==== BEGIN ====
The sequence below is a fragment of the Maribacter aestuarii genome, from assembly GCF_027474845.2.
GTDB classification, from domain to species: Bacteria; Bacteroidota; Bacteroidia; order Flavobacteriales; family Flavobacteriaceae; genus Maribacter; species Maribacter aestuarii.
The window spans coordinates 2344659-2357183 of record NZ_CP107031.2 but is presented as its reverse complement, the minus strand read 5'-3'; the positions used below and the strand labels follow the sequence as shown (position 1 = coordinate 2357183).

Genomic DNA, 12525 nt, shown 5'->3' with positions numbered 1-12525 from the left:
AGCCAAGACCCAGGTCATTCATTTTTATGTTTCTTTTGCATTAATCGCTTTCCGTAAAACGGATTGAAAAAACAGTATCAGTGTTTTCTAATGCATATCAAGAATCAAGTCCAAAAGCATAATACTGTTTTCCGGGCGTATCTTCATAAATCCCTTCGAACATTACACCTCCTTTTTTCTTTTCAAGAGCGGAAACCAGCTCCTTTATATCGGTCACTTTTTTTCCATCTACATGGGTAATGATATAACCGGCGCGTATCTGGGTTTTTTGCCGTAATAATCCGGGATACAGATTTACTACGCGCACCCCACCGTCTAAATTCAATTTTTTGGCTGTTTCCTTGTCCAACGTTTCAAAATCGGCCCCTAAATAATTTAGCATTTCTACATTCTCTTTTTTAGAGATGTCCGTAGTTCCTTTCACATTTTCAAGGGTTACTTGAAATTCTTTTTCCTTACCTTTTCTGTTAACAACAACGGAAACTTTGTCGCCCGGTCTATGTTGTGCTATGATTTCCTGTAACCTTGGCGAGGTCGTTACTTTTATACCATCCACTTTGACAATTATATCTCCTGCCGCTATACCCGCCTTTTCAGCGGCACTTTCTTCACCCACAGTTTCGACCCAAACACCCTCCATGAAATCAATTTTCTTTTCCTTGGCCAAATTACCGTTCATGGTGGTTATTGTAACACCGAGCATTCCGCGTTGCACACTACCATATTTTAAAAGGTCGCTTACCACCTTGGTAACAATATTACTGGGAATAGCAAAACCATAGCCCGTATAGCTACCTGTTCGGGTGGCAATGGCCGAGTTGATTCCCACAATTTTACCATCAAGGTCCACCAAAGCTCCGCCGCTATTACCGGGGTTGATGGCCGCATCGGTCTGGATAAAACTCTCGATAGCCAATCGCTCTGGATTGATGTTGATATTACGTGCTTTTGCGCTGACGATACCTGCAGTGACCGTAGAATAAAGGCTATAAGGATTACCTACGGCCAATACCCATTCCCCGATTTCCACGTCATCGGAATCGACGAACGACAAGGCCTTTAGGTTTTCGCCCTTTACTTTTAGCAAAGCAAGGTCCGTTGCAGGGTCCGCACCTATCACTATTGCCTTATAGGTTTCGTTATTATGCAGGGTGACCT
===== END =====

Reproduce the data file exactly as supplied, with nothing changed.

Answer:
The sequence below is a fragment of the Maribacter aestuarii genome, from assembly GCF_027474845.2.
GTDB classification, from domain to species: Bacteria; Bacteroidota; Bacteroidia; order Flavobacteriales; family Flavobacteriaceae; genus Maribacter; species Maribacter aestuarii.
The window spans coordinates 2344659-2357183 of record NZ_CP107031.2 but is presented as its reverse complement, the minus strand read 5'-3'; the positions used below and the strand labels follow the sequence as shown (position 1 = coordinate 2357183).

Genomic DNA, 12525 nt, shown 5'->3' with positions numbered 1-12525 from the left:
AGCCAAGACCCAGGTCATTCATTTTTATGTTTCTTTTGCATTAATCGCTTTCCGTAAAACGGATTGAAAAAACAGTATCAGTGTTTTCTAATGCATATCAAGAATCAAGTCCAAAAGCATAATACTGTTTTCCGGGCGTATCTTCATAAATCCCTTCGAACATTACACCTCCTTTTTTCTTTTCAAGAGCGGAAACCAGCTCCTTTATATCGGTCACTTTTTTTCCATCTACATGGGTAATGATATAACCGGCGCGTATCTGGGTTTTTTGCCGTAATAATCCGGGATACAGATTTACTACGCGCACCCCACCGTCTAAATTCAATTTTTTGGCTGTTTCCTTGTCCAACGTTTCAAAATCGGCCCCTAAATAATTTAGCATTTCTACATTCTCTTTTTTAGAGATGTCCGTAGTTCCTTTCACATTTTCAAGGGTTACTTGAAATTCTTTTTCCTTACCTTTTCTGTTAACAACAACGGAAACTTTGTCGCCCGGTCTATGTTGTGCTATGATTTCCTGTAACCTTGGCGAGGTCGTTACTTTTATACCATCCACTTTGACAATTATATCTCCTGCCGCTATACCCGCCTTTTCAGCGGCACTTTCTTCACCCACAGTTTCGACCCAAACACCCTCCATGAAATCAATTTTCTTTTCCTTGGCCAAATTACCGTTCATGGTGGTTATTGTAACACCGAGCATTCCGCGTTGCACACTACCATATTTTAAAAGGTCGCTTACCACCTTGGTAACAATATTACTGGGAATAGCAAAACCATAGCCCGTATAGCTACCTGTTCGGGTGGCAATGGCCGAGTTGATTCCCACAATTTTACCATCAAGGTCCACCAAAGCTCCGCCGCTATTACCGGGGTTGATGGCCGCATCGGTCTGGATAAAACTCTCGATAGCCAATCGCTCTGGATTGATGTTGATATTACGTGCTTTTGCGCTGACGATACCTGCAGTGACCGTAGAATAAAGGCTATAAGGATTACCTACGGCCAATACCCATTCCCCGATTTCCACGTCATCGGAATCGACGAACGACAAGGCCTTTAGGTTTTCGCCCTTTACTTTTAGCAAAGCAAGGTCCGTTGCAGGGTCCGCACCTATCACTATTGCCTTATAGGTTTCGTTATTATGCAGGGTGACCT